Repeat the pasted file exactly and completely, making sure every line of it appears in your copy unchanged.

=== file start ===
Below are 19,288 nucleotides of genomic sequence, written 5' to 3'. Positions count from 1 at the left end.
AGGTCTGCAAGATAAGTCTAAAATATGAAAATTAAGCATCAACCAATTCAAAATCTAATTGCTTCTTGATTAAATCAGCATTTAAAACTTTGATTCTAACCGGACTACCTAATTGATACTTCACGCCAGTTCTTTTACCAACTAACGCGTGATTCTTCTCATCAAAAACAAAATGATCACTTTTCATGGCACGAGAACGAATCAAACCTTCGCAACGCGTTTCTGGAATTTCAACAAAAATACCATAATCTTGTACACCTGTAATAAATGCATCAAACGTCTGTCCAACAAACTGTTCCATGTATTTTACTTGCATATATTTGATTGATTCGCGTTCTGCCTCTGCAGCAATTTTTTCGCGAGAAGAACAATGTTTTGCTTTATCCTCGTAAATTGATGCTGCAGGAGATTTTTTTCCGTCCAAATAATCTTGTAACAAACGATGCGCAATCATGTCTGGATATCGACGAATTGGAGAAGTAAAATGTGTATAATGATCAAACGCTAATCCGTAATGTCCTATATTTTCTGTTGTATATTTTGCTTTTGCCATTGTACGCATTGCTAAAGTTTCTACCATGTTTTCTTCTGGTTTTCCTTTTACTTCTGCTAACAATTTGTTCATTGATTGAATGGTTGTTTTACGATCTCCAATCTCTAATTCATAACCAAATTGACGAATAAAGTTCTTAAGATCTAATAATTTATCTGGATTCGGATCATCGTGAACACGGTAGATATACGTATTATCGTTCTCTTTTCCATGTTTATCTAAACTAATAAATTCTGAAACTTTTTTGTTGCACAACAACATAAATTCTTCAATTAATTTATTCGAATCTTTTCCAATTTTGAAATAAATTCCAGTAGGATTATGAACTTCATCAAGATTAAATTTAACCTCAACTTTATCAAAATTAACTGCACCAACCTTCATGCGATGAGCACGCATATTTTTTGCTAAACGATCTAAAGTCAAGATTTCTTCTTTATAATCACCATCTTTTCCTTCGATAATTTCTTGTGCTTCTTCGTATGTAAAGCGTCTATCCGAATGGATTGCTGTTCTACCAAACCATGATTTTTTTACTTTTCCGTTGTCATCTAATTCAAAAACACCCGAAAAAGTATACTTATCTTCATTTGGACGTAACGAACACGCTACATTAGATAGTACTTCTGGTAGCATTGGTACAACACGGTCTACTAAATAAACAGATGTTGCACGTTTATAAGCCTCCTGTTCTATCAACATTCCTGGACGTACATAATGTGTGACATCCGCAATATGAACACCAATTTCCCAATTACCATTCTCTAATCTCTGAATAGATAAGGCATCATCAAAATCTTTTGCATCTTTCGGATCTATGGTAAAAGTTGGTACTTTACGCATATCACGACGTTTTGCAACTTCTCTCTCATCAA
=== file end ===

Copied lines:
Below are 19,288 nucleotides of genomic sequence, written 5' to 3'. Positions count from 1 at the left end.
AGGTCTGCAAGATAAGTCTAAAATATGAAAATTAAGCATCAACCAATTCAAAATCTAATTGCTTCTTGATTAAATCAGCATTTAAAACTTTGATTCTAACCGGACTACCTAATTGATACTTCACGCCAGTTCTTTTACCAACTAACGCGTGATTCTTCTCATCAAAAACAAAATGATCACTTTTCATGGCACGAGAACGAATCAAACCTTCGCAACGCGTTTCTGGAATTTCAACAAAAATACCATAATCTTGTACACCTGTAATAAATGCATCAAACGTCTGTCCAACAAACTGTTCCATGTATTTTACTTGCATATATTTGATTGATTCGCGTTCTGCCTCTGCAGCAATTTTTTCGCGAGAAGAACAATGTTTTGCTTTATCCTCGTAAATTGATGCTGCAGGAGATTTTTTTCCGTCCAAATAATCTTGTAACAAACGATGCGCAATCATGTCTGGATATCGACGAATTGGAGAAGTAAAATGTGTATAATGATCAAACGCTAATCCGTAATGTCCTATATTTTCTGTTGTATATTTTGCTTTTGCCATTGTACGCATTGCTAAAGTTTCTACCATGTTTTCTTCTGGTTTTCCTTTTACTTCTGCTAACAATTTGTTCATTGATTGAATGGTTGTTTTACGATCTCCAATCTCTAATTCATAACCAAATTGACGAATAAAGTTCTTAAGATCTAATAATTTATCTGGATTCGGATCATCGTGAACACGGTAGATATACGTATTATCGTTCTCTTTTCCATGTTTATCTAAACTAATAAATTCTGAAACTTTTTTGTTGCACAACAACATAAATTCTTCAATTAATTTATTCGAATCTTTTCCAATTTTGAAATAAATTCCAGTAGGATTATGAACTTCATCAAGATTAAATTTAACCTCAACTTTATCAAAATTAACTGCACCAACCTTCATGCGATGAGCACGCATATTTTTTGCTAAACGATCTAAAGTCAAGATTTCTTCTTTATAATCACCATCTTTTCCTTCGATAATTTCTTGTGCTTCTTCGTATGTAAAGCGTCTATCCGAATGGATTGCTGTTCTACCAAACCATGATTTTTTTACTTTTCCGTTGTCATCTAATTCAAAAACACCCGAAAAAGTATACTTATCTTCATTTGGACGTAACGAACACGCTACATTAGATAGTACTTCTGGTAGCATTGGTACAACACGGTCTACTAAATAAACAGATGTTGCACGTTTATAAGCCTCCTGTTCTATCAACATTCCTGGACGTACATAATGTGTGACATCCGCAATATGAACACCAATTTCCCAATTACCATTCTCTAATCTCTGAATAGATAAGGCATCATCAAAATCTTTTGCATCTTTCGGATCTATGGTAAAAGTTGGTACTTTACGCATATCACGACGTTTTGCAACTTCTCTCTCATCAA